Business leaders speak out against Trump’s decision to exit the Paris Accord

Global Business

President Trump’s decision to pull out of the Paris Climate Agreement prompted swift and strong reactions from many U.S. business leaders – including members of Trump’s business advisory council.

CGTN America’s Karina Huber reports.

Elon Musk, the CEO of Tesla and Spacex was one of the first to speak out against President Trump’s move to pull out of the Paris agreement.

He tweeted: “Climate change is real. Leaving Paris is not good for America or the world.” He also announced he would be leaving the presidential council.

Two hours later, the CEO of Disney, Bob Iger, tweeted he too was resigning from Trump’s advisory council as a matter of principle.

The reaction was most pronounced among tech leaders but CEOs in other sectors also voiced their disappointment. General Electric’s Jeff Immelt tweeted “industry must now lead and not depend on government.”

British Petroleum and Shell Oil reiterated their support for the agreement signed by every country in the world except Syria, Nicaragua and now the U.S.

Dan Alpert of Westwood Capital said business leaders are worried America won’t be taking a leadership role in fighting climate change.

“One of the things that a business in the U.S. – a major U.S. business has as wind at its back is its ability to be American and advance an American agenda,” said Alpert. “As we lose our place in the agenda setting function of world politics, that’s bad for American business.”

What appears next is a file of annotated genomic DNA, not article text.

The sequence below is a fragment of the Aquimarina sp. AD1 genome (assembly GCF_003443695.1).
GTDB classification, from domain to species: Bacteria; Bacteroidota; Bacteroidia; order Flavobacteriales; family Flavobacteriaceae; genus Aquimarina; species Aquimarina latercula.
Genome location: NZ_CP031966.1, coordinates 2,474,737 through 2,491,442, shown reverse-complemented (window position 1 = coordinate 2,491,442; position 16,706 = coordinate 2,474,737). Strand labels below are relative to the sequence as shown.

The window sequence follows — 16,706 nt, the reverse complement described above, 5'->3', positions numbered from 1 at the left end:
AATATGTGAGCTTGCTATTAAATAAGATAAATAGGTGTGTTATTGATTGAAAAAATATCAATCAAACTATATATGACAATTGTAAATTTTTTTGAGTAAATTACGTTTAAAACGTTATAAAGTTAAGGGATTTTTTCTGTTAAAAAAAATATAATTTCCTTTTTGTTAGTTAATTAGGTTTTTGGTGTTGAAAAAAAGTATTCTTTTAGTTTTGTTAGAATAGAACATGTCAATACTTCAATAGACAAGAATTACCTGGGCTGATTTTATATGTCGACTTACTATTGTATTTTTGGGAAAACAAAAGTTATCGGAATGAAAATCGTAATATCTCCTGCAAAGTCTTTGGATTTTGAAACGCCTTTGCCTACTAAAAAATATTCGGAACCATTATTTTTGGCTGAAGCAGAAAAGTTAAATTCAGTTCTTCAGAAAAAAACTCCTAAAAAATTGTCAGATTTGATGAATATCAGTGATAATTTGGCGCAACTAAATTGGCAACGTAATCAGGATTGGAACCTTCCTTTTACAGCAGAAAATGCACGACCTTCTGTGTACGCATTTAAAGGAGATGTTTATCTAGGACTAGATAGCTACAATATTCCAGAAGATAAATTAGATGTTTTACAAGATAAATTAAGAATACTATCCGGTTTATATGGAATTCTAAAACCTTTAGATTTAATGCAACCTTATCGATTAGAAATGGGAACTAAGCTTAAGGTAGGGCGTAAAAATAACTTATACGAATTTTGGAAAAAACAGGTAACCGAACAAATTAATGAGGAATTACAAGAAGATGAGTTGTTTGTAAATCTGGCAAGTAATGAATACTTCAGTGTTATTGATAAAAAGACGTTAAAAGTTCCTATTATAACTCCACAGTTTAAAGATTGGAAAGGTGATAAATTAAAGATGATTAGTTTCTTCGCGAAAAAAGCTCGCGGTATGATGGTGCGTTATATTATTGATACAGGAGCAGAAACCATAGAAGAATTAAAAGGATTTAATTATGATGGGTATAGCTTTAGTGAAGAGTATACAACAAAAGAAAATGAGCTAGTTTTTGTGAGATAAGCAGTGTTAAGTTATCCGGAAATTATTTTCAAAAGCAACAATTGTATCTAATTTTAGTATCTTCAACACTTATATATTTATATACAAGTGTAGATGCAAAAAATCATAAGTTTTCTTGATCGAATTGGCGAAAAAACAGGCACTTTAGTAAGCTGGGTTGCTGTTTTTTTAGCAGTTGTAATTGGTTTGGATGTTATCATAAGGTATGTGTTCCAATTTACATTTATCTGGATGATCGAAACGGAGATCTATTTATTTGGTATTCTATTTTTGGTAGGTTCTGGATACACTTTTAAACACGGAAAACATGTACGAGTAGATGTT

But Trump said exiting the agreement will be good for U.S. workers.

“The Paris agreement handicaps the United States economy in order to win praise from the very foreign capitals and global activists that have long sought to gain wealth at our country’s expense,” said Trump.

Trump wants to revive coal but with competition from cheaper natural gas, few believe coal is coming back anytime soon. The future is in renewables – the fastest growing energy source in the world.

Last year, there were almost three times as many Americans working in the solar and wind industries as in coal.

The worry among some is if the U.S. government doesn’t promote research and development in renewable technologies, U.S. companies and workers will lose out to competitors from other countries that overwhelmingly remain committed to the Paris Climate Agreement.